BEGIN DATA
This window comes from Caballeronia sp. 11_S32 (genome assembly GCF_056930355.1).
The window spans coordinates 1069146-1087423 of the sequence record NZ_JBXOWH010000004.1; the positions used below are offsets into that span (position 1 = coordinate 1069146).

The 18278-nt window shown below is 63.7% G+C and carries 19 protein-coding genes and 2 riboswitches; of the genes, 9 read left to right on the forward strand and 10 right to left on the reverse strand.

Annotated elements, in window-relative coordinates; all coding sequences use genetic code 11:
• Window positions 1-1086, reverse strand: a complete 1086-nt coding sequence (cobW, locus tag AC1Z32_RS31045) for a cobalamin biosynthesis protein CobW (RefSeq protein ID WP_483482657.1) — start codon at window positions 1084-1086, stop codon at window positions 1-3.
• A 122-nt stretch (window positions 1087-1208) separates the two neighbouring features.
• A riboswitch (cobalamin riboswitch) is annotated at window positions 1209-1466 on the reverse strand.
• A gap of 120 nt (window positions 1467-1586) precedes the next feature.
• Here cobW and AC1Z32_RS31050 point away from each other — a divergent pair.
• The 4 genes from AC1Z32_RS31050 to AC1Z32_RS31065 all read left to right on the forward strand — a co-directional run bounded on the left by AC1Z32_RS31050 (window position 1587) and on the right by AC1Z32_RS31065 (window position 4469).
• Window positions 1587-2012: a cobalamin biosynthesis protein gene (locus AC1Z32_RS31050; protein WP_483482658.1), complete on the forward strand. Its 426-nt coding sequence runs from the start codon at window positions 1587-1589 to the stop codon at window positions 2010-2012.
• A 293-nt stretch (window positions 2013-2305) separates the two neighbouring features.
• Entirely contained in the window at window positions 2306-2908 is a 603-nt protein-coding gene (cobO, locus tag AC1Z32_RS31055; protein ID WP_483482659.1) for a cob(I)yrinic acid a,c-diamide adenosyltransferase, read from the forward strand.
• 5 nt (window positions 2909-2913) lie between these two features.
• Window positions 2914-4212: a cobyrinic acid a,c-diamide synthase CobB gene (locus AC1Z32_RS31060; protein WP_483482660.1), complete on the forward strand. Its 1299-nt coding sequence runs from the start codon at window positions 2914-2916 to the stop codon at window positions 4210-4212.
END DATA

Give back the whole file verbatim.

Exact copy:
This window comes from Caballeronia sp. 11_S32 (genome assembly GCF_056930355.1).
The window spans coordinates 1069146-1087423 of the sequence record NZ_JBXOWH010000004.1; the positions used below are offsets into that span (position 1 = coordinate 1069146).

The 18278-nt window shown below is 63.7% G+C and carries 19 protein-coding genes and 2 riboswitches; of the genes, 9 read left to right on the forward strand and 10 right to left on the reverse strand.

Annotated elements, in window-relative coordinates; all coding sequences use genetic code 11:
• Window positions 1-1086, reverse strand: a complete 1086-nt coding sequence (cobW, locus tag AC1Z32_RS31045) for a cobalamin biosynthesis protein CobW (RefSeq protein ID WP_483482657.1) — start codon at window positions 1084-1086, stop codon at window positions 1-3.
• A 122-nt stretch (window positions 1087-1208) separates the two neighbouring features.
• A riboswitch (cobalamin riboswitch) is annotated at window positions 1209-1466 on the reverse strand.
• A gap of 120 nt (window positions 1467-1586) precedes the next feature.
• Here cobW and AC1Z32_RS31050 point away from each other — a divergent pair.
• The 4 genes from AC1Z32_RS31050 to AC1Z32_RS31065 all read left to right on the forward strand — a co-directional run bounded on the left by AC1Z32_RS31050 (window position 1587) and on the right by AC1Z32_RS31065 (window position 4469).
• Window positions 1587-2012: a cobalamin biosynthesis protein gene (locus AC1Z32_RS31050; protein WP_483482658.1), complete on the forward strand. Its 426-nt coding sequence runs from the start codon at window positions 1587-1589 to the stop codon at window positions 2010-2012.
• A 293-nt stretch (window positions 2013-2305) separates the two neighbouring features.
• Entirely contained in the window at window positions 2306-2908 is a 603-nt protein-coding gene (cobO, locus tag AC1Z32_RS31055; protein ID WP_483482659.1) for a cob(I)yrinic acid a,c-diamide adenosyltransferase, read from the forward strand.
• 5 nt (window positions 2909-2913) lie between these two features.
• Window positions 2914-4212: a cobyrinic acid a,c-diamide synthase CobB gene (locus AC1Z32_RS31060; protein WP_483482660.1), complete on the forward strand. Its 1299-nt coding sequence runs from the start codon at window positions 2914-2916 to the stop codon at window positions 4210-4212.